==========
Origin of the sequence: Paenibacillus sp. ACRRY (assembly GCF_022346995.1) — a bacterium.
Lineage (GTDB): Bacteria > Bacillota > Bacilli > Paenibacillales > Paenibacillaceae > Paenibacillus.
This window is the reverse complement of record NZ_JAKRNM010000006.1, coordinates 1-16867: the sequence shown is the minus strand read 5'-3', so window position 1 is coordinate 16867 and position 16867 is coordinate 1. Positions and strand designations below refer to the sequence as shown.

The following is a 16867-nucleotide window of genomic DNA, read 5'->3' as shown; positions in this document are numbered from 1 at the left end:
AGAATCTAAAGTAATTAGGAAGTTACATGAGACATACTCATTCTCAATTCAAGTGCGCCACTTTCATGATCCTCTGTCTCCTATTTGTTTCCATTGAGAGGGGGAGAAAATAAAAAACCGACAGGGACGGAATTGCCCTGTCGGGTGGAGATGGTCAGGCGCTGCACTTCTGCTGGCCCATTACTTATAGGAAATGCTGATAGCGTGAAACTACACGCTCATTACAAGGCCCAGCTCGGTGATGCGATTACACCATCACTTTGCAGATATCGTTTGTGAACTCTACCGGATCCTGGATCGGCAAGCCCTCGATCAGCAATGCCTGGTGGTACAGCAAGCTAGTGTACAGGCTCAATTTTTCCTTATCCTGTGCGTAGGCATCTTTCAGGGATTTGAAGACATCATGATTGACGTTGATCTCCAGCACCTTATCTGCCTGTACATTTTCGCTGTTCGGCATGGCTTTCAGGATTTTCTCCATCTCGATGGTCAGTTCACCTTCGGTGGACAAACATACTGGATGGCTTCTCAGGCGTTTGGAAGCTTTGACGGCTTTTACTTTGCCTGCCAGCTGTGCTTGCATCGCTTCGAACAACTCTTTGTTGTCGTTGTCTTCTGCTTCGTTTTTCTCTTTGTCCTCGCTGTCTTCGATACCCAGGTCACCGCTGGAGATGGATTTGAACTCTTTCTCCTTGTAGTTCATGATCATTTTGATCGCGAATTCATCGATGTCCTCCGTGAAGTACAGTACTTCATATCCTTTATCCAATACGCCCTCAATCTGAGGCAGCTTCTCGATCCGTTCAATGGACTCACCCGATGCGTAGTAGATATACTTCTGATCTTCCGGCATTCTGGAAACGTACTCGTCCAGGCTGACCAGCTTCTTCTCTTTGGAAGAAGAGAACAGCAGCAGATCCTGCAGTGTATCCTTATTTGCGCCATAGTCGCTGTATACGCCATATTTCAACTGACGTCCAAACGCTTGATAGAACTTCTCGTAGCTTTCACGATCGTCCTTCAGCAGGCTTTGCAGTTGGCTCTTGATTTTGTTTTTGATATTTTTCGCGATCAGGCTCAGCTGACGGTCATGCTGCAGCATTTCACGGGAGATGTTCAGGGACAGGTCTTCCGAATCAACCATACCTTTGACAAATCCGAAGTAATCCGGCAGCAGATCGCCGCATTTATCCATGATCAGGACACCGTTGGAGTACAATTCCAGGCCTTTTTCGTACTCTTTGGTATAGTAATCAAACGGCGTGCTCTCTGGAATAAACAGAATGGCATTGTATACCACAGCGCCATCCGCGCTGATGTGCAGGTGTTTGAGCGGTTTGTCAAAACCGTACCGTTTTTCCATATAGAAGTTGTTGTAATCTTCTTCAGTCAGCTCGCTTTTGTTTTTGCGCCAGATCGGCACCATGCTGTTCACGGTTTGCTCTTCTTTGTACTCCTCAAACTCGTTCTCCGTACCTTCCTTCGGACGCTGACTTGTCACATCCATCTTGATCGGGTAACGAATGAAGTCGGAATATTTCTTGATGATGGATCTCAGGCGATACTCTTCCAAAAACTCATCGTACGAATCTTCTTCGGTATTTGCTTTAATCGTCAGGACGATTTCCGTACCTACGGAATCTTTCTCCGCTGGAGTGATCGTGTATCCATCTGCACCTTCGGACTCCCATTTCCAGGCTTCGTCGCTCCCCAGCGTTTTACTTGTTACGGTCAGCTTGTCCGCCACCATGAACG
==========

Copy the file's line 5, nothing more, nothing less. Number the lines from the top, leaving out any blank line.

AGAATCTAAAGTAATTAGGAAGTTACATGAGACATACTCATTCTCAATTCAAGTGCGCCACTTTCATGATCCTCTGTCTCCTATTTGTTTCCATTGAGAGGGGGAGAAAATAAAAAACCGACAGGGACGGAATTGCCCTGTCGGGTGGAGATGGTCAGGCGCTGCACTTCTGCTGGCCCATTACTTATAGGAAATGCTGATAGCGTGAAACTACACGCTCATTACAAGGCCCAGCTCGGTGATGCGATTACACCATCACTTTGCAGATATCGTTTGTGAACTCTACCGGATCCTGGATCGGCAAGCCCTCGATCAGCAATGCCTGGTGGTACAGCAAGCTAGTGTACAGGCTCAATTTTTCCTTATCCTGTGCGTAGGCATCTTTCAGGGATTTGAAGACATCATGATTGACGTTGATCTCCAGCACCTTATCTGCCTGTACATTTTCGCTGTTCGGCATGGCTTTCAGGATTTTCTCCATCTCGATGGTCAGTTCACCTTCGGTGGACAAACATACTGGATGGCTTCTCAGGCGTTTGGAAGCTTTGACGGCTTTTACTTTGCCTGCCAGCTGTGCTTGCATCGCTTCGAACAACTCTTTGTTGTCGTTGTCTTCTGCTTCGTTTTTCTCTTTGTCCTCGCTGTCTTCGATACCCAGGTCACCGCTGGAGATGGATTTGAACTCTTTCTCCTTGTAGTTCATGATCATTTTGATCGCGAATTCATCGATGTCCTCCGTGAAGTACAGTACTTCATATCCTTTATCCAATACGCCCTCAATCTGAGGCAGCTTCTCGATCCGTTCAATGGACTCACCCGATGCGTAGTAGATATACTTCTGATCTTCCGGCATTCTGGAAACGTACTCGTCCAGGCTGACCAGCTTCTTCTCTTTGGAAGAAGAGAACAGCAGCAGATCCTGCAGTGTATCCTTATTTGCGCCATAGTCGCTGTATACGCCATATTTCAACTGACGTCCAAACGCTTGATAGAACTTCTCGTAGCTTTCACGATCGTCCTTCAGCAGGCTTTGCAGTTGGCTCTTGATTTTGTTTTTGATATTTTTCGCGATCAGGCTCAGCTGACGGTCATGCTGCAGCATTTCACGGGAGATGTTCAGGGACAGGTCTTCCGAATCAACCATACCTTTGACAAATCCGAAGTAATCCGGCAGCAGATCGCCGCATTTATCCATGATCAGGACACCGTTGGAGTACAATTCCAGGCCTTTTTCGTACTCTTTGGTATAGTAATCAAACGGCGTGCTCTCTGGAATAAACAGAATGGCATTGTATACCACAGCGCCATCCGCGCTGATGTGCAGGTGTTTGAGCGGTTTGTCAAAACCGTACCGTTTTTCCATATAGAAGTTGTTGTAATCTTCTTCAGTCAGCTCGCTTTTGTTTTTGCGCCAGATCGGCACCATGCTGTTCACGGTTTGCTCTTCTTTGTACTCCTCAAACTCGTTCTCCGTACCTTCCTTCGGACGCTGACTTGTCACATCCATCTTGATCGGGTAACGAATGAAGTCGGAATATTTCTTGATGATGGATCTCAGGCGATACTCTTCCAAAAACTCATCGTACGAATCTTCTTCGGTATTTGCTTTAATCGTCAGGACGATTTCCGTACCTACGGAATCTTTCTCCGCTGGAGTGATCGTGTATCCATCTGCACCTTCGGACTCCCATTTCCAGGCTTCGTCGCTCCCCAGCGTTTTACTTGTTACGGTCAGCTTGTCCGCCACCATGAACG